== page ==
The Coronavirus threat on Monday began to slow the wheels of justice at the federal level, as the U.S. Supreme Court announced it would delay arguments scheduled in a series of cases between March 23 and April 1.
It was the first time the High Court had delayed court proceedings because of a health matter since the flu pandemic in October of 1918.
"In keeping with public health precautions recommended in response to COVID-19, the Supreme Court is postponing the oral arguments currently scheduled for the March session," the Justices announced in a written statement.
"The Court will examine the options for rescheduling those cases in due course in light of the developing circumstances," the statement noted.
Now: SCOTUS postpones upcoming oral arguments in March; cases include dispute over Trump's financial records. Advisory just issued: pic.twitter.com/68lVmdm3FJ— Mike Scarcella (@MikeScarcella) March 16, 2020
The main question is whether some or all of the hearings will be postponed. Most can wait; Trump v. Mazars & Trump v. Vance (the tax subpoena battles w the House & NY prosecutors) probably can’t. 2/— Steven Mazie (@stevenmazie) March 16, 2020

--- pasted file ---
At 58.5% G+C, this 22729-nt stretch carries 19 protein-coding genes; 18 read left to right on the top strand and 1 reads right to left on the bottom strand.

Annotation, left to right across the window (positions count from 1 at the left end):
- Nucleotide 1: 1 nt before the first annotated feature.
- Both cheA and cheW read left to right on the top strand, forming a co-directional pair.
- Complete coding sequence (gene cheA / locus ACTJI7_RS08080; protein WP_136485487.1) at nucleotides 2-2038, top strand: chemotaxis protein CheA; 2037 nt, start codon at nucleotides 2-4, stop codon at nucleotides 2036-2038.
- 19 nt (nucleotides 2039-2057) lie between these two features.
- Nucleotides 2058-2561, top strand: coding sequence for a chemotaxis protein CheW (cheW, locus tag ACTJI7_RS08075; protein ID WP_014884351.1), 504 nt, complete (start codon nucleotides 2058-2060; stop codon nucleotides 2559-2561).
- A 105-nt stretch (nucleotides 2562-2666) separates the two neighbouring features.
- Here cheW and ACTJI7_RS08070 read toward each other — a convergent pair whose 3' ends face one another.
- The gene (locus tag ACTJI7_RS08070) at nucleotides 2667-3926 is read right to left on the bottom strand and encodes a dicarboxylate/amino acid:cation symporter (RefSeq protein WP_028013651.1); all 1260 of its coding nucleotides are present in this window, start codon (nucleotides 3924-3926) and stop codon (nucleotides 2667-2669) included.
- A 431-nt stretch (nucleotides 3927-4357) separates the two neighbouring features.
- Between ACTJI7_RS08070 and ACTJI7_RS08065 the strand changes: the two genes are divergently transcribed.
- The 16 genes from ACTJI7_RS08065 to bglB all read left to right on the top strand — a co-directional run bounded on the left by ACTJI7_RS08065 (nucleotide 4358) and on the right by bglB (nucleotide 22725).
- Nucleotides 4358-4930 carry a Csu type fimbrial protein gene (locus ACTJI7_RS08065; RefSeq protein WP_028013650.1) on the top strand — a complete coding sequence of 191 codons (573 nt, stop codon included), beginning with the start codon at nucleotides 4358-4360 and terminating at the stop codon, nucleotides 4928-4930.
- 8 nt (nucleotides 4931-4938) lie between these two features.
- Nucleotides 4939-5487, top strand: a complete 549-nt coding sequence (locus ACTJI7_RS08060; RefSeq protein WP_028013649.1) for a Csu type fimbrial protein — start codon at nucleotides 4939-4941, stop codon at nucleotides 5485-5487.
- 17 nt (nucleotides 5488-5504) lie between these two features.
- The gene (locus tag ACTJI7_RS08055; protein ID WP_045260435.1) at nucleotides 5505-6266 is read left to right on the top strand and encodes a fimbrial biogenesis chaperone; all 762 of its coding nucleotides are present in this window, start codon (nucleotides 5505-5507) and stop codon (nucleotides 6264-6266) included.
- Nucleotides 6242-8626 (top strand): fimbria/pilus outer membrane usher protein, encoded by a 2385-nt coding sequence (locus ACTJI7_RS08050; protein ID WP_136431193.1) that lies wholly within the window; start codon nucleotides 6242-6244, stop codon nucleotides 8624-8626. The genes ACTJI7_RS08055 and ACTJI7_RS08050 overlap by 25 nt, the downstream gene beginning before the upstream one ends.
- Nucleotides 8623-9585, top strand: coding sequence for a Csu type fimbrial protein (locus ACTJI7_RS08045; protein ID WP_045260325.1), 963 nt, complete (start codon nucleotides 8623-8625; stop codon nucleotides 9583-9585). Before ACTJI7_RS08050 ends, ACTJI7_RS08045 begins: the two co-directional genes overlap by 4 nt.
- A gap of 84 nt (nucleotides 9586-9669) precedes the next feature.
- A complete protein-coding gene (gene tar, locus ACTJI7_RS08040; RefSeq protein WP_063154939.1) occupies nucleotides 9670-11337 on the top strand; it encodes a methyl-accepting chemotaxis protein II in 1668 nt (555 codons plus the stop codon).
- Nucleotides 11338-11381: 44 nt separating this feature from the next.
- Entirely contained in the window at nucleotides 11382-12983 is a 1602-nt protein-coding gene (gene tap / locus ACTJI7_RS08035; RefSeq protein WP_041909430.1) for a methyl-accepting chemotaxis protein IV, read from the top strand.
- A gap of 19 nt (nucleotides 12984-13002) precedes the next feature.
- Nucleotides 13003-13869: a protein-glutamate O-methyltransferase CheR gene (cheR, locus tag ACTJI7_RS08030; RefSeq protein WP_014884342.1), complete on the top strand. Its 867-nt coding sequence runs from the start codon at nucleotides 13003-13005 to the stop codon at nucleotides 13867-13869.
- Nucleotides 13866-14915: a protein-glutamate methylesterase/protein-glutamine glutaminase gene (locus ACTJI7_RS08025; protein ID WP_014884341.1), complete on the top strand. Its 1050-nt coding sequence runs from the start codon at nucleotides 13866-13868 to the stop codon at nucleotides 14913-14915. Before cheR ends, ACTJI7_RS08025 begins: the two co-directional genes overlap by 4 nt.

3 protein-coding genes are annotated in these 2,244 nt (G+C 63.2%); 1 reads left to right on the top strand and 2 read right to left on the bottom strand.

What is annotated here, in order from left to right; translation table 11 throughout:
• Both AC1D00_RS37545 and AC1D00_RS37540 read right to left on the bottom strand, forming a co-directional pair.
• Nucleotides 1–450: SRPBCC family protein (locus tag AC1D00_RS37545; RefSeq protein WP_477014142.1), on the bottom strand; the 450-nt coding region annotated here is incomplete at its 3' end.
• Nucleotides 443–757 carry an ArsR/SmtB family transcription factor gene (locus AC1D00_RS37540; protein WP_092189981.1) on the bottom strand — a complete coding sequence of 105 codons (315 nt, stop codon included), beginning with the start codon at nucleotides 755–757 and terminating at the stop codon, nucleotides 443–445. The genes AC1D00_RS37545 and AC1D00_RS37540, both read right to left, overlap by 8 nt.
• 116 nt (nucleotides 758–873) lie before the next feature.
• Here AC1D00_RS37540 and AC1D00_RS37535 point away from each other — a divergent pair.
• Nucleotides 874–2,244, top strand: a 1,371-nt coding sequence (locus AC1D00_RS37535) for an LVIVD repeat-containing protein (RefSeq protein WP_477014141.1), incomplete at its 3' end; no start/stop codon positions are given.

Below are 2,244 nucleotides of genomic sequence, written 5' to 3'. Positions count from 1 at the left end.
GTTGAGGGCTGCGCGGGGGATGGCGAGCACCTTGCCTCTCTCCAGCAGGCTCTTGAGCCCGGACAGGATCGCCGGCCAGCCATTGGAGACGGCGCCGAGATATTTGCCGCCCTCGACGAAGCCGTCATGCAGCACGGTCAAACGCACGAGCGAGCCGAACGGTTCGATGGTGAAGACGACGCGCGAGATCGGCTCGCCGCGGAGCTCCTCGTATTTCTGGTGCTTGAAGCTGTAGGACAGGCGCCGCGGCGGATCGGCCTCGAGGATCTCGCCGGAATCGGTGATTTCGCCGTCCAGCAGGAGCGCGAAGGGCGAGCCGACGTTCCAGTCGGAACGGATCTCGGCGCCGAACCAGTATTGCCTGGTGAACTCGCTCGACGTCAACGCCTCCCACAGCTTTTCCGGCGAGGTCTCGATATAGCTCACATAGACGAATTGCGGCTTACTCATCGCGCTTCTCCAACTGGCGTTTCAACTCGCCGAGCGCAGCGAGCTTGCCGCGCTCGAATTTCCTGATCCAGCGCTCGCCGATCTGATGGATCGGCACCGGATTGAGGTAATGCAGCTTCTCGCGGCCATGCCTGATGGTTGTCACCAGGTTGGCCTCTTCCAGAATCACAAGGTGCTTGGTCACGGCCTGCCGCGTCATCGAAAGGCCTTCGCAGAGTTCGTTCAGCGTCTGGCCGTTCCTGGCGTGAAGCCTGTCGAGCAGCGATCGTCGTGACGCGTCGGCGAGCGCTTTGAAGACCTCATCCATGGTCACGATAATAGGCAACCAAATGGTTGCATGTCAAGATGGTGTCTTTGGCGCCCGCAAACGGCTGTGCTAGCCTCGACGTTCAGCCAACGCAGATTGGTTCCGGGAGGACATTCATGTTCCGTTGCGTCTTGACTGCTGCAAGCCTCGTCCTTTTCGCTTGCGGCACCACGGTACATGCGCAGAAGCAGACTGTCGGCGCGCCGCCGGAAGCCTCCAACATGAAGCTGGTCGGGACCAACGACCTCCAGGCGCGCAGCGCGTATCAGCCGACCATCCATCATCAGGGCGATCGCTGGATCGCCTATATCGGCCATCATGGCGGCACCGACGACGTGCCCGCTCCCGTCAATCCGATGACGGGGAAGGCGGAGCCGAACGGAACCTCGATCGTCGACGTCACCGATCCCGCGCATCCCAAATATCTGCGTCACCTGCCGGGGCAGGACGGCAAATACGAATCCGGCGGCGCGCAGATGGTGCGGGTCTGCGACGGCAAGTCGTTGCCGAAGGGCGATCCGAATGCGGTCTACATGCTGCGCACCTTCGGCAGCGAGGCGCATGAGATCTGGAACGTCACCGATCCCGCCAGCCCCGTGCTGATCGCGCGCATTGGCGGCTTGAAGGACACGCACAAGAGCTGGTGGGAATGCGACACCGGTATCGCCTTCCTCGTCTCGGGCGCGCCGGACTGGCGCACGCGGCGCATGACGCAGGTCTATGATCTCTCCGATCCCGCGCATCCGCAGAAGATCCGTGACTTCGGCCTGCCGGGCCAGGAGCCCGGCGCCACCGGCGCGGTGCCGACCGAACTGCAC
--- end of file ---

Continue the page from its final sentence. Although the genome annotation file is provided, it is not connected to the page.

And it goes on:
Six days of public arguments were on the schedule from March 23 to April 1.
Included in that batch of cases were a major legal challenge involving President Donald Trump, and his effort to keep Congressional investigators and prosecutors in New York from using subpoenas to his accounting firms, in order to get access to his family business records.
In a statement, the Supreme Court noted this is not the first time that general health issues have forced the Justices to delay their work.
At the height of the Spanish flu pandemic in the fall of 1918, the Court postponed action on cases as well.
WaPo, 11/2/1918, reporting that #SCOTUS will begin hearing arguments after month-long recess because of the flu pandemic. pic.twitter.com/KMfsepUxvB— Mark Sherman (@shermancourt) March 11, 2020
The Supreme Court statement also noted that court action was delayed twice in the late 1700's because of yellow fever outbreaks.
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